As I wrote yesterday, there is a lot going on in the miles and points space right now. Change has come, and we are where we are. Delta kicked things off last year with a move to revenue-based earning, and things haven’t quite been the same since. There’s been a good bit of pontification and conjecturing with yours truly being accused of everything from being an idiot to a good candidate for an executive position at Delta. I think I’ve been pretty clear that I am not a fan of the way Delta has introduced some of its changes, even if I am at peace with the underlying reasons why things are changing.
To be clear, I think Delta is one heckuva lot better justified in thinking it can get away with a total conversion of the idea of loyalty and a switch to a revenue-based program than its competitors. Specifically, a certain airline based in a lakeside city with really cold temperatures during the winter months.But today, I saw one more clear reason why I think Delta is going to pull its changes off where no other airline could.
I boarded an MD-88 right on time headed north. My upgrade had cleared and I walked on greeted by a very pleasant flight attendant. I took my seat, 2A for those that are interested, and within a few minutes my heavy coat was picked up to be hung. It didn’t take long for me to realize that the aircraft was being catered while we boarded. In fact, it was being catered well into the boarding process. At about 15 minutes prior to departure, that was all done. On any other US airline, that would’ve been the end of it, but on Delta…not so much. At 15 minutes prior, the lead F/A came around offering pre-departure beverages to every first class customer. Not only were those PDBs delivered, refills were offered to those that wanted them.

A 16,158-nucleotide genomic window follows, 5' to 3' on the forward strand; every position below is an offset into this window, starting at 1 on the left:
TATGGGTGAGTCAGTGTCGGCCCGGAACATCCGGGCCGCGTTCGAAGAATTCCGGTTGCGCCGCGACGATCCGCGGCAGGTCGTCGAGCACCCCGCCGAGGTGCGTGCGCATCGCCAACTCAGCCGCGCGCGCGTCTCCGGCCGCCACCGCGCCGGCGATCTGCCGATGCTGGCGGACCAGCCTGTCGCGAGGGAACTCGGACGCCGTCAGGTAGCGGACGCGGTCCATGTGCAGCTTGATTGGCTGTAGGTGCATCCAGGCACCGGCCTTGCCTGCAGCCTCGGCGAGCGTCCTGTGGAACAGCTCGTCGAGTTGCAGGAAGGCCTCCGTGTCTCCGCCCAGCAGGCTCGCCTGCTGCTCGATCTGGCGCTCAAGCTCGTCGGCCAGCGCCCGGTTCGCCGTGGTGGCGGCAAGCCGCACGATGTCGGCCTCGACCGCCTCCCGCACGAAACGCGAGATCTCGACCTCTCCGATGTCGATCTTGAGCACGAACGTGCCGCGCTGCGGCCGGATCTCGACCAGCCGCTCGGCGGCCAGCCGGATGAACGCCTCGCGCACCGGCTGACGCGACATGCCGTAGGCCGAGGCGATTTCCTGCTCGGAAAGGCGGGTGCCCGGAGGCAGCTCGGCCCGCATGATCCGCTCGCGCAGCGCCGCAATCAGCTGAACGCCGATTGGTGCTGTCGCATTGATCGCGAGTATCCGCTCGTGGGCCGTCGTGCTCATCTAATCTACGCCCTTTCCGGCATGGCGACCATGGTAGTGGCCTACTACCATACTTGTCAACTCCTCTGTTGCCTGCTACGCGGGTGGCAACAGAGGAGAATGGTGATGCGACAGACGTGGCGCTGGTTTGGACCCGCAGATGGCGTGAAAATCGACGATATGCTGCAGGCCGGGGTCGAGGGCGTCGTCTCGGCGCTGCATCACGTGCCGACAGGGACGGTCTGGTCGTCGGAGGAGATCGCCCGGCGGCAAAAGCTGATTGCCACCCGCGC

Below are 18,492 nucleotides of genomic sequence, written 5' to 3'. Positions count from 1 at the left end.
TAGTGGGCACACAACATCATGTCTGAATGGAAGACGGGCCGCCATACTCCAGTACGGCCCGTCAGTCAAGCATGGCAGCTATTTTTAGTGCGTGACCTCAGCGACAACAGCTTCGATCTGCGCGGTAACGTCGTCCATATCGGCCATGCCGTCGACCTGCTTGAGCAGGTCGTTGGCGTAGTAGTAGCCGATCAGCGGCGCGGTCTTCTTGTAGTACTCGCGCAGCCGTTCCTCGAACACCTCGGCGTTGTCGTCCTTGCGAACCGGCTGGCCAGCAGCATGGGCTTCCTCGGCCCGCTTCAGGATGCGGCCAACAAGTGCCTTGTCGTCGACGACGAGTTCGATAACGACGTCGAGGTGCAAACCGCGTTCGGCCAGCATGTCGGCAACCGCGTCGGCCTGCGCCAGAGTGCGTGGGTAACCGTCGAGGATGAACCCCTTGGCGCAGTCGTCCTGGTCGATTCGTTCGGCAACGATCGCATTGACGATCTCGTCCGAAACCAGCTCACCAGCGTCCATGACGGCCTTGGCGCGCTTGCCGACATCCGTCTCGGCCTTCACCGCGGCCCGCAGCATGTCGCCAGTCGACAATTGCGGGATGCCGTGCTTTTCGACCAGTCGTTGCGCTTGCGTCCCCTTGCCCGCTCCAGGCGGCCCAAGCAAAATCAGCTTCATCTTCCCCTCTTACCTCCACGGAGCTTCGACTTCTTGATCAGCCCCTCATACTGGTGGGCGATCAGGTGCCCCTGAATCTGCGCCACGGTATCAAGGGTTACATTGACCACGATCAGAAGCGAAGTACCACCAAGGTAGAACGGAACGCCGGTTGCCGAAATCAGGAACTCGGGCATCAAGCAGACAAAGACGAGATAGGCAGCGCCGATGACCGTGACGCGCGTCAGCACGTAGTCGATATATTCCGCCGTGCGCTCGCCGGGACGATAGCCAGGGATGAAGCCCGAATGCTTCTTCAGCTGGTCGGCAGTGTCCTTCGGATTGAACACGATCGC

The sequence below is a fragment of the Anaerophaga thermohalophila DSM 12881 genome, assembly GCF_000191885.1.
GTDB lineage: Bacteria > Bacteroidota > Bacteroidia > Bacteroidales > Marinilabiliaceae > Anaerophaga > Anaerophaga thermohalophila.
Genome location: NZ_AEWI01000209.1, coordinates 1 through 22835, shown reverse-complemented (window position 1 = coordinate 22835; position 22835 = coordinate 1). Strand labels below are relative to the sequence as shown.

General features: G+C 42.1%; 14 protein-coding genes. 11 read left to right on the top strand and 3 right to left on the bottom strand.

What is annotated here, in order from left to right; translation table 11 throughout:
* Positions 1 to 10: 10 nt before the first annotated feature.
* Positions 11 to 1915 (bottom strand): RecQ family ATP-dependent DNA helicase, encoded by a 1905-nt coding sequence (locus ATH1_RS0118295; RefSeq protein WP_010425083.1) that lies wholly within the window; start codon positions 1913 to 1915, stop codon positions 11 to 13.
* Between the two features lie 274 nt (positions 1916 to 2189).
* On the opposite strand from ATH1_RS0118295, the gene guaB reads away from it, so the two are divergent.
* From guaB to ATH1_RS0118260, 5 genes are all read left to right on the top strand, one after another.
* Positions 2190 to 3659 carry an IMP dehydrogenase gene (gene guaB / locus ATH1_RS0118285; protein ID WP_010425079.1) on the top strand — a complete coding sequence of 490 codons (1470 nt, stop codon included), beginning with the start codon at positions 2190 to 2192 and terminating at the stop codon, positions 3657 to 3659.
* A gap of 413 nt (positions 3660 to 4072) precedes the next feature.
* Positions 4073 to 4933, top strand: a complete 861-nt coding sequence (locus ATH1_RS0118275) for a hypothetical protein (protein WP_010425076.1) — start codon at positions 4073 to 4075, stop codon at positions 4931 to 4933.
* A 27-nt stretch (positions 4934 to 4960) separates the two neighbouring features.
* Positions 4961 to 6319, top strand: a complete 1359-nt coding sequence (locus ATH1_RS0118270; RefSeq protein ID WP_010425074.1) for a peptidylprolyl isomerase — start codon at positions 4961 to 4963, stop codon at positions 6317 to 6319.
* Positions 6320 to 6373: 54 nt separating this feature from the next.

Now, that’s a very small gesture overall, but it’s one that I routinely see aboard Delta Air Lines. Others….not so much. Late catering would’ve been an excuse not to deliver an expected service on most airlines, but not Delta. Yes, I know… a PDB wine is no makeup for mileage devaluations or missing award charts. However, this is a recognition that most of us appreciate the little things too, like a reliable airline, and great service provided by people that care.
Yes, I think Delta could have done a better job with communicating some of the things its been up to with its loyalty program. I continue to think Delta needs to really consider what it’s up to in the loyalty space. That said, a decent airline still matters, and more than anything else, that’s why I think Delta will continue to be successful.
-MJ, February 23, 2015